Another Gallup poll taken as we rolled into the 2020 election year showed the deficit ranks 10th on the list of voters’ “extremely important” priorities, landing just behind “distribution of income and wealth in the U.S.” This means many voters believe the implosion of the dollar is less important than whether it’s redistributed. Democrats, in particular, ranked the issue near dead last.

For the average American, the verbiage of millions, billions, and trillions causes the whole thing to lose meaning. Who can contextualize so many digits? Does it matter, when the median individual income in the United States is roughly $34,000, and each taxpayer, 151 million of us, owes $176,000 to cover the debt (a figure itself growing rapidly)?

Our debt-to-GDP ratio, the common metric to assess taxpayers’ ability to cover the nation’s debt with productivity and output, is at a record 136 percent and climbing. What effect will the increased cost of servicing our debt has on our economic growth?

Nondiscretionary spending, such as Social Security, Medicare, Medicaid, federal retirements, and welfare programs, consumes an ever-greater portion of our national budget, growing from 29 percent to 62 percent over the last 50 years. According to the Heritage Foundation, the big three of Social Security, Medicare, and Medicaid will consume all federal revenues by about 2050. At that point, every penny for discretionary items, including the military, law enforcement, education, transportation, and others, will have to be cut or borrowed.

Surely, human nature plays a part in the nation’s attitude toward this issue. Who fears that which they’ve never seen or experienced? Just eight months ago, none of us would have given a thought to the possibility of a pandemic, but events change us.

Don’t Fire Up the Printing Presses

As we move closer to Election Day, don’t count on either party volunteering to address this issue. They will kick the can down the road. But surely behind closed doors in congressional offices and the West Wing, some gather privately to discuss when the crash will occur and how to handle the fallout.

Obama’s Federal Reserve gave us a clue. Faced with a severely wounded economy after the 2008 financial crisis, the president needed the markets to stabilize. He wanted to force the trillions in cash sitting on the sidelines back into the equity markets, so the Fed lowered interest rates with a policy called “quantitative easing.” It was nothing more than printing stacks of money to buy back our own Treasury bonds, or the monetization of our debt.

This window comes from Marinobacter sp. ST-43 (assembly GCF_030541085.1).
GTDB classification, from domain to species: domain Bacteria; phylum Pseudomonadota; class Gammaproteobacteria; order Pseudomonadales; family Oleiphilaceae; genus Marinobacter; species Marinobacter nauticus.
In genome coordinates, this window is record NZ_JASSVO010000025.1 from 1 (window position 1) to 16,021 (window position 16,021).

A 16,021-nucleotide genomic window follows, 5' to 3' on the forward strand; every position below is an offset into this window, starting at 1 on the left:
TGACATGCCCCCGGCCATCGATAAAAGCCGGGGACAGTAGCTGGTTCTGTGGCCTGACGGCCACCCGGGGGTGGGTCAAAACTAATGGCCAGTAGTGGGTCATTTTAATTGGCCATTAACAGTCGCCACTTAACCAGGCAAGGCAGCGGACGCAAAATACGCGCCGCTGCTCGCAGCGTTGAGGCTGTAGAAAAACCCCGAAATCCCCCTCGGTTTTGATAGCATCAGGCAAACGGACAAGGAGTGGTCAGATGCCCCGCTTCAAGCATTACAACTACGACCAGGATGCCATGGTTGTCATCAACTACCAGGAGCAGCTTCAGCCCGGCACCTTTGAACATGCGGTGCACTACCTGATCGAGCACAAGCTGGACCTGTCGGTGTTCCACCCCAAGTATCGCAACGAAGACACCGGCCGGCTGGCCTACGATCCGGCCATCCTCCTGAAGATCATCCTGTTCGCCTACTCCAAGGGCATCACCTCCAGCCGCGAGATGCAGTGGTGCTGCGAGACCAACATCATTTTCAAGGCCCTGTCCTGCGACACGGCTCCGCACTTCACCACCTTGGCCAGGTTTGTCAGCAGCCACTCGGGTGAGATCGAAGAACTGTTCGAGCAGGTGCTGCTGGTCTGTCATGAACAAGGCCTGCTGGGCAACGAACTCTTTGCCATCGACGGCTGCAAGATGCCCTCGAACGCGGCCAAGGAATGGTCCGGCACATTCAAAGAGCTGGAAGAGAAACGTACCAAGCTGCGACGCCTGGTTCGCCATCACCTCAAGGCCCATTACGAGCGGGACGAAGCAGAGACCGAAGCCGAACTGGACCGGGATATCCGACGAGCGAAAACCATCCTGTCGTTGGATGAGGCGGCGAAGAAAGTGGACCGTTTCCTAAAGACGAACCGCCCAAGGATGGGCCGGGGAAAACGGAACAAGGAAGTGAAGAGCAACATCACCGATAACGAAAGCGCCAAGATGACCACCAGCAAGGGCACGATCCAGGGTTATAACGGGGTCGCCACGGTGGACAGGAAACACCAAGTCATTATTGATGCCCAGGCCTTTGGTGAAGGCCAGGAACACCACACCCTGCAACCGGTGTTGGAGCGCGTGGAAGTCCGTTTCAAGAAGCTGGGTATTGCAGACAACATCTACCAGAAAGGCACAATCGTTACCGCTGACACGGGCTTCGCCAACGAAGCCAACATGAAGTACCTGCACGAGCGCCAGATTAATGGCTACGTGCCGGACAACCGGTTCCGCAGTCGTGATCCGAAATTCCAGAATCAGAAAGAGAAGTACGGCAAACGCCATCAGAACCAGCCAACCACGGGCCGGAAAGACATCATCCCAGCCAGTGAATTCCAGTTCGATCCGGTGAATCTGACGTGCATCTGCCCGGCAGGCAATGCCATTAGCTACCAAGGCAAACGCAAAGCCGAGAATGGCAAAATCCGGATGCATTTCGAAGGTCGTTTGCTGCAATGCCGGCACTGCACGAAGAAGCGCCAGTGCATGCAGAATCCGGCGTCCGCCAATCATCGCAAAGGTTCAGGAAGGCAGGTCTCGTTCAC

Warning of such a scheme, economist John Maynard Keynes wrote, “There is no subtler, no surer means of overturning the existing basis of society than to debauch the currency. The process engages all the hidden forces of economic law on the side of destruction, and does it in a manner which not one man in a million is able to diagnose.”

Is it hard to imagine that when our debt ultimately becomes unmanageable, the same tactic might be used? When you own the printing presses, anything is possible. Americans will soon realize that each dollar printed dilutes the value of those they’ve tucked away in their savings accounts, their retirement accounts, and their homes. Doing this again to cover our national debts during a crisis would effectively represent the largest tax ever inflicted on Americans, and it would be implemented without a single congressional vote.

When that day comes, with the dollar plummeting and inflation pushing the price of milk and bread out of the range of affordability, look for the press to livestream the so-called peaceful protests. They will likely ask how we never saw it coming.

Bob Anderson is a partner and CFO of a hotel development company and a former aerospace engineer who worked on the International Space Station and interned in Reagan’s Strategic Defense Initiative Organization (SDIO) at the Pentagon. He is also a licensed commercial pilot.